Start ‘em Young

In a future blog, I intend to discuss the unique opportunities and challenges encountered during adolescence. I’ve taught on this twice in the last six months, but my thinking is not quite finished. In my research, I’ve come across a number of blog posts and resources on the ages of the disciples. The best one in terms of original sources is probably Ray Vander Laan.[i] Generally, these sources argue that 11 of Jesus’ disciples were teenagers (the exception being Peter). Here’s the evidence;

  • Temple Tax. In Matthew 17, Jesus and Peter were asked to pay the Temple tax. According to Jewish regulations, men 20 and older were required to pay the Temple tax. Apparently, the other disciples were exempt, suggesting that they were not yet 20.
  • These little ones. In Matthew 10, Jesus says “…if anyone gives even a cup of cold water to one of these little ones who is my disciple, truly I tell you, that person will certainly not lose their reward.” (NIV) The word for “little ones” essentially means “kids.” Why would he call his disciples kids unless they were young?
  • The Bachelors. When a boy reached 18, they generally got married. Peter had a mother-in-law (Matthew 8). No other wives are mentioned, so the disciples may have been under 18.
  • Rabbinical Education.[ii] In Jewish culture of the first century, formal schooling ended at about age 15. Some boys would be apprenticed to a trade or would be selected by a Rabbi at about age 15 to formally disciple them. Jesus’ disciples appeared to have been engaged in their various trades (rejected from “Rabbi University?”) when Jesus called them. This puts their ages at roughly 15-17.

According to this circumstantial argument, other than Peter (married, 20 or more years old), all of Jesus 12 disciples may have been teenagers. Obviously discipleship can happen at any age, and the ages of Jesus’ disciples are not critical to any systematic theology. However, this does raise interesting implications for the church. Even if you accept that adolescence now stretches into the mid-20’s (“adultlescence”), these years would appear to be the most natural and appropriate for discipleship. What is typical in the American church is to cram all the youth into a rumpus room with pizza to entertain and distract them, combined with fun activities and short teachings. When they leave for college, most churches just release them all with no plan. After all, their addresses are going to change every 3 months and they don’t have any money, so ministry to college-aged people is not a priority. Jesus appears to have had a very different approach, strategically enrolling teens in a very intense and serious discipleship relationship.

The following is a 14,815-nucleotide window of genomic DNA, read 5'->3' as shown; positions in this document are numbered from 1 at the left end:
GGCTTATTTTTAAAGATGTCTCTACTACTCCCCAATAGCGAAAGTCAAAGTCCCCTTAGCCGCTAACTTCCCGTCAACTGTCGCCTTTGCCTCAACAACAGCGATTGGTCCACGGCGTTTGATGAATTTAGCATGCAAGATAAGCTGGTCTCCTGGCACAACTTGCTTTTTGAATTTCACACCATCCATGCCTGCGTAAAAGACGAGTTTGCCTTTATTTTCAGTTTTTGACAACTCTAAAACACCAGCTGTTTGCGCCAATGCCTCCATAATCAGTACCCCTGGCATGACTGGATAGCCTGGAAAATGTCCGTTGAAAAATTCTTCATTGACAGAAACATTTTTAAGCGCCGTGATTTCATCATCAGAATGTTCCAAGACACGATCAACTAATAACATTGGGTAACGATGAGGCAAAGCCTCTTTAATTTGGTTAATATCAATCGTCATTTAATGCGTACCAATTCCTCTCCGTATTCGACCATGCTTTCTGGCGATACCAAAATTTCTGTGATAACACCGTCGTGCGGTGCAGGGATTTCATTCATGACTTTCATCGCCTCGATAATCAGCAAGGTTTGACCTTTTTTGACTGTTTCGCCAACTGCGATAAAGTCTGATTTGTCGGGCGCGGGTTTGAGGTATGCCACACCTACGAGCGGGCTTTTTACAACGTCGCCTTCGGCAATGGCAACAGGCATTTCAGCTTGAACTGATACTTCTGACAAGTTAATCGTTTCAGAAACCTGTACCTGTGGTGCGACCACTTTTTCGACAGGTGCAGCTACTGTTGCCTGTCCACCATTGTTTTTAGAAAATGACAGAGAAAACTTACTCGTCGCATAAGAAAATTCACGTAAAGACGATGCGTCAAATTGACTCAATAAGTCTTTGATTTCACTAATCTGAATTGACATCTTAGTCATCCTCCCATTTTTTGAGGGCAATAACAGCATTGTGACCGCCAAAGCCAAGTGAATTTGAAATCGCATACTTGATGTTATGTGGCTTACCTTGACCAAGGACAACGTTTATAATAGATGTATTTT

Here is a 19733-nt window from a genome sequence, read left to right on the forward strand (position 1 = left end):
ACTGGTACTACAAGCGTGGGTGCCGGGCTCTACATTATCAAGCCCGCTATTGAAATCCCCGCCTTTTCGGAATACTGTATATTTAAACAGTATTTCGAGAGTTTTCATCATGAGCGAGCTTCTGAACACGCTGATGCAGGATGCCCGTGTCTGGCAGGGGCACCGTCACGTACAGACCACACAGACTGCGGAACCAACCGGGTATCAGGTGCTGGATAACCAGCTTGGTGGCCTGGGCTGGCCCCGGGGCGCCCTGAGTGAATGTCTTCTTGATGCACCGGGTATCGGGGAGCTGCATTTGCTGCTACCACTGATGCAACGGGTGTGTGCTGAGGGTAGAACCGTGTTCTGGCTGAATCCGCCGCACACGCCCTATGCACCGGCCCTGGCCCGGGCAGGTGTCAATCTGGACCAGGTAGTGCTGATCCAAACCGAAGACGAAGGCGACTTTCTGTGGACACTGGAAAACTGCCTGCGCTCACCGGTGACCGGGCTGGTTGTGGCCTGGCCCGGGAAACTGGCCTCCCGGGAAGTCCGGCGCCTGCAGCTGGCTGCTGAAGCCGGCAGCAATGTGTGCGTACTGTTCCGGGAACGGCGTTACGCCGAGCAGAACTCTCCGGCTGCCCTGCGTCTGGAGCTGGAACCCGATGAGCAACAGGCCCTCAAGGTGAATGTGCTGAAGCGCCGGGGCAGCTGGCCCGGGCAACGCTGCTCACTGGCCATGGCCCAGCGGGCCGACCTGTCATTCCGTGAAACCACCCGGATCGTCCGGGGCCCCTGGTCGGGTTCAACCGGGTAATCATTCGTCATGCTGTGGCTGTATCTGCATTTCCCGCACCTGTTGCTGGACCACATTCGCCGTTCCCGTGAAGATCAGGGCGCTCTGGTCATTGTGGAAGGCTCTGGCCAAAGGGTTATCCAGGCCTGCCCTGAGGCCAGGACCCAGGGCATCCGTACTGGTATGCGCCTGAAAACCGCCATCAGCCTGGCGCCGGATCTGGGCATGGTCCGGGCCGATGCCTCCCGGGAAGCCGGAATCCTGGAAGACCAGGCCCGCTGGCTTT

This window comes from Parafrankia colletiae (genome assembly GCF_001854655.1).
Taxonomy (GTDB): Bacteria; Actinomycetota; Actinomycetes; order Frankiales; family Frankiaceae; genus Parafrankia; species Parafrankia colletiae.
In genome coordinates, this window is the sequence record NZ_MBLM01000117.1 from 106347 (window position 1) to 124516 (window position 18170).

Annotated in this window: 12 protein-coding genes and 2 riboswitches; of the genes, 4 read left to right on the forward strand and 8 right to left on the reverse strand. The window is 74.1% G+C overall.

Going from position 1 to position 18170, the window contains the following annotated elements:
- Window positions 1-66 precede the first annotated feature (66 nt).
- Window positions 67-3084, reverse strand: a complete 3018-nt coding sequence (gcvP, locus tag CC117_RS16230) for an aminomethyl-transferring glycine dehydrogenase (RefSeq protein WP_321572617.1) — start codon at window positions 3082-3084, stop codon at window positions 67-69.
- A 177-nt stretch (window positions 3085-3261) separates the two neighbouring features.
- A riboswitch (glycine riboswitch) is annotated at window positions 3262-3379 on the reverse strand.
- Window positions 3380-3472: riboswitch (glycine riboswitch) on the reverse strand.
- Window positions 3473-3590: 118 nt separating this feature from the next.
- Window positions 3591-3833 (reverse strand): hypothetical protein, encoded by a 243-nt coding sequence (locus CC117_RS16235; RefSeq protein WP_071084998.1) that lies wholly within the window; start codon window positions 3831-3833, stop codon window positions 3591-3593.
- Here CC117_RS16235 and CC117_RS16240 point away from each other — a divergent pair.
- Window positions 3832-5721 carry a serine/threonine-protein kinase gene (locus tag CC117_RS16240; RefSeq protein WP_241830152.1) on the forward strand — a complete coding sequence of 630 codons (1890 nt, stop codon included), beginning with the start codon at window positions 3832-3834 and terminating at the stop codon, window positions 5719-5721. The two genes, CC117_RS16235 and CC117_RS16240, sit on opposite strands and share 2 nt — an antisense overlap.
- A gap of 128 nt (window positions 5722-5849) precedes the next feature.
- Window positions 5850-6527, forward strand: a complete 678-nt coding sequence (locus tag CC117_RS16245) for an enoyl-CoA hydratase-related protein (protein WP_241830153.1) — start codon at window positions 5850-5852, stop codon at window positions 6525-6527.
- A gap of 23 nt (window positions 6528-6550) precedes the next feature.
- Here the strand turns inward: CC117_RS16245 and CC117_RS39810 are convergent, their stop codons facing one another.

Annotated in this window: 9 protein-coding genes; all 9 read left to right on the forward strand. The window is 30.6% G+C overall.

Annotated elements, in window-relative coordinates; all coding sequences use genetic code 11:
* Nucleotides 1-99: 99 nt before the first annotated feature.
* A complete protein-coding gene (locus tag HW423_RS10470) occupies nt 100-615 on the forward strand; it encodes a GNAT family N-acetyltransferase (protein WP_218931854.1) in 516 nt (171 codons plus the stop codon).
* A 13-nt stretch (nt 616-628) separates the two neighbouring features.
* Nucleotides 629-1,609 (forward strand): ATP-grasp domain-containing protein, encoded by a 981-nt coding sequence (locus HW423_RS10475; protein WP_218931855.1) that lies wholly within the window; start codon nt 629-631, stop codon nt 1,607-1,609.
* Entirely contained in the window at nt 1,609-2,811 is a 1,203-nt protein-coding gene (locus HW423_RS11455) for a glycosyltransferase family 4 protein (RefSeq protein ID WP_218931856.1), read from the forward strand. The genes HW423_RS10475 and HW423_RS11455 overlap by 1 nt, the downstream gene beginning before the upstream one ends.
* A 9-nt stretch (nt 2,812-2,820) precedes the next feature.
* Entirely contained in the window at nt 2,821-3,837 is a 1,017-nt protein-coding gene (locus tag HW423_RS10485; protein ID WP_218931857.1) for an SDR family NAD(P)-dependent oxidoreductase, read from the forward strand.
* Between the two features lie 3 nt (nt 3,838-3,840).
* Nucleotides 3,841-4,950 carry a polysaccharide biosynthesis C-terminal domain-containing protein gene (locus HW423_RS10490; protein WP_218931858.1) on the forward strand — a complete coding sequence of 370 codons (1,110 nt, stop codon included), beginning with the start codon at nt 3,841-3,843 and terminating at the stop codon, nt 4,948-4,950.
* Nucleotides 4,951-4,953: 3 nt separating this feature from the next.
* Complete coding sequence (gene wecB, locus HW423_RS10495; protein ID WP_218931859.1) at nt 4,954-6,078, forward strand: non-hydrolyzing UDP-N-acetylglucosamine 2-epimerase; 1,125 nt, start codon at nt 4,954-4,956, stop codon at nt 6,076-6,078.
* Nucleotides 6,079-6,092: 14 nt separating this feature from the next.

[i] Ray Vander Laan has a Master’s degree from Westminster seminary in Philadelphia. He is a scholar in the area of Jewish studies and Israel. His site is www.thattheworldmayknow.com

[ii] See also https://kbonikowsky.wordpress.com/2008/08/20/jesusdisciplesateenageposse/

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